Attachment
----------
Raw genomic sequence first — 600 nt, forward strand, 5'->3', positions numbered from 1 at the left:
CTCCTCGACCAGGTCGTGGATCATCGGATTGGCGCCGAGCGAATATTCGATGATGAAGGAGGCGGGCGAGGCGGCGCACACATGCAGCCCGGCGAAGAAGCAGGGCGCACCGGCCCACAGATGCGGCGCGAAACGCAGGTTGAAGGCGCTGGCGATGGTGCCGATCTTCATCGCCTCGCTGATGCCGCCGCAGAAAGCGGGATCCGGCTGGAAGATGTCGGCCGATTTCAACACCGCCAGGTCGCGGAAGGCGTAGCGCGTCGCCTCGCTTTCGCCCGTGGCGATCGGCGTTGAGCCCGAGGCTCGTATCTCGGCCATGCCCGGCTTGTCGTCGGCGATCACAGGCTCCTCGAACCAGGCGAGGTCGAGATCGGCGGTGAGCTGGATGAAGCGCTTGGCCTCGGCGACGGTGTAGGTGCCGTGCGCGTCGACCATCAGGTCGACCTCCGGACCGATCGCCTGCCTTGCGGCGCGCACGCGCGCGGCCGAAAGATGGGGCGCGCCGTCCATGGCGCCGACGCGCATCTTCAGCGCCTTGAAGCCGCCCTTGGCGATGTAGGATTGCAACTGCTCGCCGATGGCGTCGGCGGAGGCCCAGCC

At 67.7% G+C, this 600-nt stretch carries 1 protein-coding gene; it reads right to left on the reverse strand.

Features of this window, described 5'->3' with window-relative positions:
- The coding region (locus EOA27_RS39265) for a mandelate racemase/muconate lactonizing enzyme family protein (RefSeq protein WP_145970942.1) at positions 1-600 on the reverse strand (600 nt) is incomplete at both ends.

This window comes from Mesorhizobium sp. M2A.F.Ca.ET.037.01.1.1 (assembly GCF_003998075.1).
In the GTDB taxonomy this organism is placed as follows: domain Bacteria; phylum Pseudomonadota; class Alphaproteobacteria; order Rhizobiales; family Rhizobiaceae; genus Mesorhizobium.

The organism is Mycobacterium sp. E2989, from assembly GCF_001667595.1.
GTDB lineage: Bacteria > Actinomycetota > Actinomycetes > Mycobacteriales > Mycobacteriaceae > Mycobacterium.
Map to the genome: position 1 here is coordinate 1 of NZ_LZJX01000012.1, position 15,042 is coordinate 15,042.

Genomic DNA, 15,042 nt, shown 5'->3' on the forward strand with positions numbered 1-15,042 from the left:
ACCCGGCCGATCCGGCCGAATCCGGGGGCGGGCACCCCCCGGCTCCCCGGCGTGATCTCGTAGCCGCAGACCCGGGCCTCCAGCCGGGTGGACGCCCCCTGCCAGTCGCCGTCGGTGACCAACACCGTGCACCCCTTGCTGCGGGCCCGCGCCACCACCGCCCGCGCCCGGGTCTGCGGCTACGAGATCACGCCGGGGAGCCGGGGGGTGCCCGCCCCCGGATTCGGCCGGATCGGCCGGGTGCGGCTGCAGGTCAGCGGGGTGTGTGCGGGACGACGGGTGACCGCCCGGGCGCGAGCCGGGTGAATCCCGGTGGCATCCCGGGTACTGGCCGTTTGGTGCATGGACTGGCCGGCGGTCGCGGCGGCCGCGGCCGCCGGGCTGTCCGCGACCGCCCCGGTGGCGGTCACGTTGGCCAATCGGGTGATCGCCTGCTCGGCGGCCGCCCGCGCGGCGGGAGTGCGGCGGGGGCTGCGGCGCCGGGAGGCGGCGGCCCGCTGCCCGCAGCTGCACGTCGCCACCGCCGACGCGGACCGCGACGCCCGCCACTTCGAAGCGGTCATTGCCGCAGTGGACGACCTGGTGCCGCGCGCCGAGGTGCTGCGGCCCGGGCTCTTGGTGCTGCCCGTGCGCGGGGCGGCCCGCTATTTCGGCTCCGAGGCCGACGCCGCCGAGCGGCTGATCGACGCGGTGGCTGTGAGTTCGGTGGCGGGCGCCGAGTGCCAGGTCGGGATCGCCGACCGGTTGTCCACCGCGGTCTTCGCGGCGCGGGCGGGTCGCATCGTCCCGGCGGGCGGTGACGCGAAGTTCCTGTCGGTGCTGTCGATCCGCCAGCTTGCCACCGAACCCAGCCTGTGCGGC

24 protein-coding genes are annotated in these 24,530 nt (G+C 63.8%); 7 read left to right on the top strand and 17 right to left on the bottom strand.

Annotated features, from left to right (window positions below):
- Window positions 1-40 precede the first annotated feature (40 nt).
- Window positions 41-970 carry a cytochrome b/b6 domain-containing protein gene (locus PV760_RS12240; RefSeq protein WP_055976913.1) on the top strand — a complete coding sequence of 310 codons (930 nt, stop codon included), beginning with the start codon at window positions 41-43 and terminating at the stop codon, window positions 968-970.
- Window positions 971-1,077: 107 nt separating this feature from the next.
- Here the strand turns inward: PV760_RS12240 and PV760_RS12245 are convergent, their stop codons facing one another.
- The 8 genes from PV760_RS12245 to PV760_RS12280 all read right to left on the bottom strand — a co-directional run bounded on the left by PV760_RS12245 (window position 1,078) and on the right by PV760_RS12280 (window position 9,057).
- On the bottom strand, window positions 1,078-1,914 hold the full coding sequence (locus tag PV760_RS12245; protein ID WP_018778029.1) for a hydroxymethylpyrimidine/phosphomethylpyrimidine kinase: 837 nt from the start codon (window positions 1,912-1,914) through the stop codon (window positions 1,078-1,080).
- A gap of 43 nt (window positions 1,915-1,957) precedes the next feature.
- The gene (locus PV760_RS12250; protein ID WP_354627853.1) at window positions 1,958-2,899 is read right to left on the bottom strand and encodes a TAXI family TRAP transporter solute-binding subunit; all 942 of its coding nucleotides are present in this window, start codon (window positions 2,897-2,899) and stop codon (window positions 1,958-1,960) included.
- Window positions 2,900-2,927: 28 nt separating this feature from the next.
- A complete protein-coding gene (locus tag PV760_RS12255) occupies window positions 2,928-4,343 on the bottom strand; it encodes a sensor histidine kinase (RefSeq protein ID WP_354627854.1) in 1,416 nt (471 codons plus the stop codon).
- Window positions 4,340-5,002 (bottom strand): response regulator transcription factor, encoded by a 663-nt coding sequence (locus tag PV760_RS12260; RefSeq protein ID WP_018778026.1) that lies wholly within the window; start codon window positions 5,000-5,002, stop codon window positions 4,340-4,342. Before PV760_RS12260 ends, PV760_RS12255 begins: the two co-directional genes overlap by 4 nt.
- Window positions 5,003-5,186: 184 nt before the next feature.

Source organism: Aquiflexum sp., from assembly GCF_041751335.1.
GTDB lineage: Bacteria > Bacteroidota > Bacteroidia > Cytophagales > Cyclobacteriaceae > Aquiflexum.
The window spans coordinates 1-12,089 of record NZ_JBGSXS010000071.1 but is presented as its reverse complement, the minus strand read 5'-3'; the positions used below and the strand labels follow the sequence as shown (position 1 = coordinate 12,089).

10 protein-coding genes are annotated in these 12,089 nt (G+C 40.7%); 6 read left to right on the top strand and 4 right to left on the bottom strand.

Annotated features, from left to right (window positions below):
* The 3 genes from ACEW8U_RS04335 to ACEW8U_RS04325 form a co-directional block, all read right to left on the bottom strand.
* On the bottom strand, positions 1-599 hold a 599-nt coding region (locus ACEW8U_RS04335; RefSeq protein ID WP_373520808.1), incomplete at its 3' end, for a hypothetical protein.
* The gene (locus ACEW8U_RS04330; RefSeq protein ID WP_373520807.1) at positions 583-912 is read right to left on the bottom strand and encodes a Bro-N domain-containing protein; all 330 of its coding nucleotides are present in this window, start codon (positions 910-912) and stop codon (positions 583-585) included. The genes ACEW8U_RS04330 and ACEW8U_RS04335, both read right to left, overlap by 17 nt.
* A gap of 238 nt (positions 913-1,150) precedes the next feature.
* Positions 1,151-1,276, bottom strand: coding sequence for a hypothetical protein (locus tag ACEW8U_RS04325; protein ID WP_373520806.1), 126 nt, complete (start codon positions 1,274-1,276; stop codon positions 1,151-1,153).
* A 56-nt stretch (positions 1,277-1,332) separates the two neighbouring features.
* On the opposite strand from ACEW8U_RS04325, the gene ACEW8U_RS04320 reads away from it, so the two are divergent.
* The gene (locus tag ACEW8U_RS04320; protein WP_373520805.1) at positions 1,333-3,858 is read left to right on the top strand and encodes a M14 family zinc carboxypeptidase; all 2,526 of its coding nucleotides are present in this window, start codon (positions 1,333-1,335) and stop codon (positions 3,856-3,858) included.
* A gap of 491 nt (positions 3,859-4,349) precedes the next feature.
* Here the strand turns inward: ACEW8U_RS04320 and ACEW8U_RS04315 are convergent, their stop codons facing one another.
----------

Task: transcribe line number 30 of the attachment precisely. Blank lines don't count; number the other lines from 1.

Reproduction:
10 protein-coding genes are annotated in these 12,089 nt (G+C 40.7%); 6 read left to right on the top strand and 4 right to left on the bottom strand.